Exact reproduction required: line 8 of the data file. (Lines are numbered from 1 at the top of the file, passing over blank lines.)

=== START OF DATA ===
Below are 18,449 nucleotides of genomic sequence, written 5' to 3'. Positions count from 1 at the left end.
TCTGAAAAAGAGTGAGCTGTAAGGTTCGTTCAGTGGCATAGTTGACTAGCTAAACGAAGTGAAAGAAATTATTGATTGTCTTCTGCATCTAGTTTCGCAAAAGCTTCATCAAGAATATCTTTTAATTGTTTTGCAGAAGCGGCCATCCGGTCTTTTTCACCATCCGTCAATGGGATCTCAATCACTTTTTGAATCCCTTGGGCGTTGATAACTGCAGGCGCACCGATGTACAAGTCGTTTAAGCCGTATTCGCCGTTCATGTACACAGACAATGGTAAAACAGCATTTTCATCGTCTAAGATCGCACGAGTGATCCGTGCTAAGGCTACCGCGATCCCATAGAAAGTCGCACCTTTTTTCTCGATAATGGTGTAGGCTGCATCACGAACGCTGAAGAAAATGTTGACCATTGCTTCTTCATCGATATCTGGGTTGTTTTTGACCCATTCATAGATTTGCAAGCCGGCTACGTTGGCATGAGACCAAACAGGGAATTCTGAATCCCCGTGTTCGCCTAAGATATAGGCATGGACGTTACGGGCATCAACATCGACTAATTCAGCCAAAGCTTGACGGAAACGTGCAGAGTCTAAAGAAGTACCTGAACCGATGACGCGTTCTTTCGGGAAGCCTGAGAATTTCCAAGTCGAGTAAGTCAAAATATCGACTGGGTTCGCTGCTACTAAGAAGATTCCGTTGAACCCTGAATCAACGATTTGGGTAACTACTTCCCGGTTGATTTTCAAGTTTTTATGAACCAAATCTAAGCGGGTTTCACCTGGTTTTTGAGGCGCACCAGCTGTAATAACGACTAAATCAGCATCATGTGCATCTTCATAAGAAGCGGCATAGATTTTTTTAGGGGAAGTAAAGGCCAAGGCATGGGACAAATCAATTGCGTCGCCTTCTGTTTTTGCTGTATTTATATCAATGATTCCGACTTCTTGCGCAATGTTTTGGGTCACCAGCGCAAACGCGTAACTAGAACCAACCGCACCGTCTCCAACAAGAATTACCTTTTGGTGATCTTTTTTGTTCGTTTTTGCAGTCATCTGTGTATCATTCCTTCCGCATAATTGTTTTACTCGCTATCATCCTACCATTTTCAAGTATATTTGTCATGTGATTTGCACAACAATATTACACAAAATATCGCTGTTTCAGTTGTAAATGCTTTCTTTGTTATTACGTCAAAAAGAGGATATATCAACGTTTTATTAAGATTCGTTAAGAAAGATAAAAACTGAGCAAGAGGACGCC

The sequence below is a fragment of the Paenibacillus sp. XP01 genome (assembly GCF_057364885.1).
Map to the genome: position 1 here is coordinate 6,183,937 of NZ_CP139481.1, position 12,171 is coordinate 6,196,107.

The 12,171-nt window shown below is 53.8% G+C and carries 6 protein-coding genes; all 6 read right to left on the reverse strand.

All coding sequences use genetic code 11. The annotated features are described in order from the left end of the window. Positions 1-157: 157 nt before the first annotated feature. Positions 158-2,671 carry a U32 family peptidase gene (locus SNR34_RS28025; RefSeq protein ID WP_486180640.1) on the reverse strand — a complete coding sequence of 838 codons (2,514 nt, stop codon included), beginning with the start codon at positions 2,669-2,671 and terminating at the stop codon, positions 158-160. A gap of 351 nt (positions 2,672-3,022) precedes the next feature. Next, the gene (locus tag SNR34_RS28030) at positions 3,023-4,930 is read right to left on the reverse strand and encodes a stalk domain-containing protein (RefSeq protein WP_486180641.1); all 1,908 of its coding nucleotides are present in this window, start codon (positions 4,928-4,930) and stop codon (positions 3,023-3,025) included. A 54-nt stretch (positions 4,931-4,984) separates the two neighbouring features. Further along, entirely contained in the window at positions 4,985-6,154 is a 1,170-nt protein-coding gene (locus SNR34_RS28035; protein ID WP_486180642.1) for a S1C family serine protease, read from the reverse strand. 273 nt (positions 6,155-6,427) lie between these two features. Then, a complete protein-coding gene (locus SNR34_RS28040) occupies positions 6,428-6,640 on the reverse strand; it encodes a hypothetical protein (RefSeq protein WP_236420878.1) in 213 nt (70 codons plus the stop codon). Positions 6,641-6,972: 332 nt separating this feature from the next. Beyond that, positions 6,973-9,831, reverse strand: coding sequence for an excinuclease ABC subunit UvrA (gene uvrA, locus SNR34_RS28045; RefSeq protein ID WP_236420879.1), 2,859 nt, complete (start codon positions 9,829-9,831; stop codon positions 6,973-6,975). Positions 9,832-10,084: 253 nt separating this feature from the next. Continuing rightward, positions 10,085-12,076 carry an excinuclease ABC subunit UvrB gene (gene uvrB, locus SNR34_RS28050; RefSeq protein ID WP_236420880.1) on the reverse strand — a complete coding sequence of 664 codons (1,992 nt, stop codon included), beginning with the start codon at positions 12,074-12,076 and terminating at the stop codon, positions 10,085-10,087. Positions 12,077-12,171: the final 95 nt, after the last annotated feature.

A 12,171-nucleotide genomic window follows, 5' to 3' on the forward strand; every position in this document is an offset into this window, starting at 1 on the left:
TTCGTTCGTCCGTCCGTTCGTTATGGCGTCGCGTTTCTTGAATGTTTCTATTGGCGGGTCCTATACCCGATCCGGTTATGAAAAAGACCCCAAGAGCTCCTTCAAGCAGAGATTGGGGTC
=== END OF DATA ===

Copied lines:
TTCGTTCGTCCGTCCGTTCGTTATGGCGTCGCGTTTCTTGAATGTTTCTATTGGCGGGTCCTATACCCGATCCGGTTATGAAAAAGACCCCAAGAGCTCCTTCAAGCAGAGATTGGGGTC